In 1896, James Sumner and Henry Spurrier established the Lancashire Steam Motor Company in Leyland, Lanchashire, which became the direct predecessor of Leyland Motors Limited. The backbone of the business was production of steam lawn-mowers. In the beginning of the 20th Century, it began to install steam and oil engines in its vehicles for freight and passengers. In 1907, Lanchashire tookover the Coulthard & Company in Preston and Leyland Motors Limited was formed. Trucks and buses were then built in numbers. During World War I, Leyland concentrated in military vehicles and volume production of 10 vehicles a day could be achieved during the latter war years.

After the war, Leyland switched its concentration onto buses, charabancs and lorry for civil purposes. They developed the famous Lion, Tiger, Titan and many others in the 1920s. During World War II, it switched its production back to military vehicles again. However, buses were also made at that time. After the war, further development had been made on its existing models. On the other hand, it developed its pneumo-cyclic gearbox in early 1950s. In 1956, the first Atlantean went into service. It proved the success of rear-engined low-floor double-deckers. In 1968, when Leyland merged the British Motors Holdings, the British Leyland Motors Corporation was formed. The truck and bus division contained factories gained from previous mergers. The division rationalised its vehicle types so as not to duplicate the similar types in different factories. New developments, like the Olympian, resulted in great success. After Volvo tookover Leyland Bus in the 1985, all types of vehicles except Olympian ceased production.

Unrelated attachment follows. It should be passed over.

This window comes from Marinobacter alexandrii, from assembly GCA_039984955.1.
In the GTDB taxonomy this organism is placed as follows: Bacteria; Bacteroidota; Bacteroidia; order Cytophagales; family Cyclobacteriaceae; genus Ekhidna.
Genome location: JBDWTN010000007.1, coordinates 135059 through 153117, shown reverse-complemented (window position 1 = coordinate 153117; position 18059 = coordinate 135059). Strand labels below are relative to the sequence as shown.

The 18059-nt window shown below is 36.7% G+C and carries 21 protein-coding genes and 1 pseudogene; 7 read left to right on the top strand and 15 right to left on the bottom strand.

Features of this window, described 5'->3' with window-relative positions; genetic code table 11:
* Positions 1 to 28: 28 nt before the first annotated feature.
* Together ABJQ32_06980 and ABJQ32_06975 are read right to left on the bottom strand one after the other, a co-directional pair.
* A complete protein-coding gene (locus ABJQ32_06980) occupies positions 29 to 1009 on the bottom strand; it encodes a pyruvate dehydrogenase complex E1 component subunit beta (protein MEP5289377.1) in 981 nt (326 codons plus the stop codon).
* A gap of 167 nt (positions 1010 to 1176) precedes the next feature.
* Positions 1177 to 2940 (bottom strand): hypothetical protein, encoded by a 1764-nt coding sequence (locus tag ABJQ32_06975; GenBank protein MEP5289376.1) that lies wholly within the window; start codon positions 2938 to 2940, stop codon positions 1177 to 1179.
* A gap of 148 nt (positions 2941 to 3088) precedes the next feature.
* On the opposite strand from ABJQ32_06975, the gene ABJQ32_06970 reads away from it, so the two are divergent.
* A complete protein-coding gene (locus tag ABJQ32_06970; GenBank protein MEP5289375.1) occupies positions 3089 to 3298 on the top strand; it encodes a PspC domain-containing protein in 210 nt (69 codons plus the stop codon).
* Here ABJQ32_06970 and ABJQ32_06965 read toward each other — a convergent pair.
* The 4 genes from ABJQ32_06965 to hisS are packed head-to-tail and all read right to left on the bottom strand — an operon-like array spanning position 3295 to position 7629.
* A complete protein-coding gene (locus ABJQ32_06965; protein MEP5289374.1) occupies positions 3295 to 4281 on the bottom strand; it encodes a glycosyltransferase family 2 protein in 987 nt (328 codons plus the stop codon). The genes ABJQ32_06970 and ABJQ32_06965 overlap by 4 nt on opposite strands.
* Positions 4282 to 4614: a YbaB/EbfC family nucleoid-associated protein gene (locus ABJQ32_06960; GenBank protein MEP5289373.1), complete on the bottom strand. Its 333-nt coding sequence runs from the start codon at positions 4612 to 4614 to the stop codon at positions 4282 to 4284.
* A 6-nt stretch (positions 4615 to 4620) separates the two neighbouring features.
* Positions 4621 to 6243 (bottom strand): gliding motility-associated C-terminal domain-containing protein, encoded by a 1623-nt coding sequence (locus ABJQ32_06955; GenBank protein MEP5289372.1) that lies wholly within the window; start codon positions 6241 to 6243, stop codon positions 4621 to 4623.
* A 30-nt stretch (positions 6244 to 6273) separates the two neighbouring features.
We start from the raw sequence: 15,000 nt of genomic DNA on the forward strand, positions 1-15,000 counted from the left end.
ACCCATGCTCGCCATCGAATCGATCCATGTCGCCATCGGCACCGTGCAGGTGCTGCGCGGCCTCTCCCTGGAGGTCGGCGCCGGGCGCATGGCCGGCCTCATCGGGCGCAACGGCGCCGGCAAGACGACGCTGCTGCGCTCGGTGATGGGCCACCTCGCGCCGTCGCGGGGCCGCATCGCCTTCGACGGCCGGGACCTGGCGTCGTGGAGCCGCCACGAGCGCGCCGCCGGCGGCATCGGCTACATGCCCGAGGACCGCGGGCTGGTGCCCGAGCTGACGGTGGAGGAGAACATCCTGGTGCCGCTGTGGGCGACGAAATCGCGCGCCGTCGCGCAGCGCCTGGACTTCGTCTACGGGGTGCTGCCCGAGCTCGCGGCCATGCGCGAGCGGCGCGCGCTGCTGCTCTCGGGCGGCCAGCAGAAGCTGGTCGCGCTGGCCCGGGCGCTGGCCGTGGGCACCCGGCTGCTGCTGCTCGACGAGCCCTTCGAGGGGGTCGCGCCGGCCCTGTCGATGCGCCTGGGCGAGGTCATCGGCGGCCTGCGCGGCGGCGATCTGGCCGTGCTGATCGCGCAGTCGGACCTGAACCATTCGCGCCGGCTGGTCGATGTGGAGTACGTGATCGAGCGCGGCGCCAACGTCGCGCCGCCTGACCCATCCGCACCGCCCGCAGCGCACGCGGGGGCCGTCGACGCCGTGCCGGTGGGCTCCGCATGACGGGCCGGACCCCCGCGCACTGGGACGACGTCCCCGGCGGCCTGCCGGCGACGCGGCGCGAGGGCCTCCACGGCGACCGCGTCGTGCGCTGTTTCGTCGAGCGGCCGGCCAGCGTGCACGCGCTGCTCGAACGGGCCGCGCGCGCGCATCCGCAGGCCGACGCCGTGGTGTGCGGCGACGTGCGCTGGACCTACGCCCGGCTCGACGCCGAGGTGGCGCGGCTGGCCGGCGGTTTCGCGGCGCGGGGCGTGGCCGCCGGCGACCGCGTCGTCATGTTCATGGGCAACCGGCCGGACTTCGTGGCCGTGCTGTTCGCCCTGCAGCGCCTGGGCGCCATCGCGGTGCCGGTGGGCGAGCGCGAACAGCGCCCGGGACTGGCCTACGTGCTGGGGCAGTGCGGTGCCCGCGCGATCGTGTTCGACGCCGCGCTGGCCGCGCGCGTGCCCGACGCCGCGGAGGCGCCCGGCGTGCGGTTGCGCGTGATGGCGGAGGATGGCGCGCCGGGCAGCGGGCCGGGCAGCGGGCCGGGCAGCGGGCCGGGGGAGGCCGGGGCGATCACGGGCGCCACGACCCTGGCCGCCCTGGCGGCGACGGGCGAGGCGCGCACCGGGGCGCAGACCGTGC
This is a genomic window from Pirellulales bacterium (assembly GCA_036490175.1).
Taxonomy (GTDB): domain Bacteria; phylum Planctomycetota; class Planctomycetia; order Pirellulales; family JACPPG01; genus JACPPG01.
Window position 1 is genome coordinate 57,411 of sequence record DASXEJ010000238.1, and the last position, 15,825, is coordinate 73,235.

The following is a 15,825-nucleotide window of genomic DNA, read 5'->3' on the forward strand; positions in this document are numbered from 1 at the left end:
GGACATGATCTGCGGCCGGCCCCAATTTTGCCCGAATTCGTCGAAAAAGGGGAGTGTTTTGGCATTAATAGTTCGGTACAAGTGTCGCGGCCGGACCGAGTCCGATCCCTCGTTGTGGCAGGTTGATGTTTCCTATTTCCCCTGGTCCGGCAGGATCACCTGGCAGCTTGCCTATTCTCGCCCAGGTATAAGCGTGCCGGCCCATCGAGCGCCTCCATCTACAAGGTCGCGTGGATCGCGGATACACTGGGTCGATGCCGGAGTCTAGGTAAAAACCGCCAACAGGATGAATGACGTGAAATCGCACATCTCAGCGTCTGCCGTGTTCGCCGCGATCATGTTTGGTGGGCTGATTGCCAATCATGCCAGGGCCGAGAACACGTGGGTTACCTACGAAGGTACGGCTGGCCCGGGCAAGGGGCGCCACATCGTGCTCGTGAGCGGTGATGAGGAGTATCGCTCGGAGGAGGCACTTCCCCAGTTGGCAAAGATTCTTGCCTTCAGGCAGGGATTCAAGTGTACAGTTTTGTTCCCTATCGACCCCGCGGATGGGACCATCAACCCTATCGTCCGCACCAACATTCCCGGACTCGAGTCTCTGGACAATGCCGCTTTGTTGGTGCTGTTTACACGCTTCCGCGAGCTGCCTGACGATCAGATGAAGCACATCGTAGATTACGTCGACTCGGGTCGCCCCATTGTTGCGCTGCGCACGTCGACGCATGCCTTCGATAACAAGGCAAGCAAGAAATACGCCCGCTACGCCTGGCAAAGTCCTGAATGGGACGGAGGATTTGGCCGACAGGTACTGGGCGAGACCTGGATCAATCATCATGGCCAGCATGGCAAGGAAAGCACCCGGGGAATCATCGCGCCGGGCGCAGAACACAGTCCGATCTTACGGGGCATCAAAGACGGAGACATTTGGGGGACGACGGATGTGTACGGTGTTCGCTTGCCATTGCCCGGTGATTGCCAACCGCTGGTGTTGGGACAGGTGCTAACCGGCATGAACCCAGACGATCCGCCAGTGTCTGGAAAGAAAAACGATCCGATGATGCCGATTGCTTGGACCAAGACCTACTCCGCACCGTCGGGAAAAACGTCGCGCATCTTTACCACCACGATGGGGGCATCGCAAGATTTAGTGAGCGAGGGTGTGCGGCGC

Hong Kong operators tended to buy Leyland buses in the past years. It can be traced back to as early as 1926, China Motor Bus Co.and Kowloon Motor Bus Co started to buy PLSC1 Lions. Then there were orders for second-hand Titans and Atlanteans in the 1970s. On the other hand, over 100 Ashok Leyland Titans were also bought by CMB at that time. Since the early 1980s, Olympians have been widely used in the Great Britain, Singapore and Hong Kong.

Singapore Bus Services was also a very loyal customer of Leyland buses. The first successful double deckers were their BACo and Metsec bodied Atlanteans. They bought Atlanteans and Olympians to establish their double decker fleet.

Leyland Atlantean (Hong Kong, Singapore, Portugal)

Leyland Beaver (Malta)

Leyland Cub CU 335 (United Kingdom)

Leyland Fleetline (Hong Kong, Malta, New Zealand, United Kingdom)

Leyland Hippo (Malta)

Leyland Leopard (Malta, New Zealand, United Kingdom)

Leyland Lynx (Malta, Singapore, United Kingdom)

Leyland National 2 (United Kingdom)

Leyland Panther (Australia, New Zealand, United Kingdom)

Leyland Olympian (Hong Kong, Singapore, United States, United Kingdom)

Leyland Royal Tiger (India, Malta)

Leyland Tiger (Australia, New Zealand, United Kingdom)

Leyland Tiger Cub (Malta)

Leyland Titan (Malta, United Arab Emirates, United States)

Return to British Leyland Motors Corporation

Return to Anthony's Bus Homepage

Page created: 19 January 1999

Last updated: 22 July 2012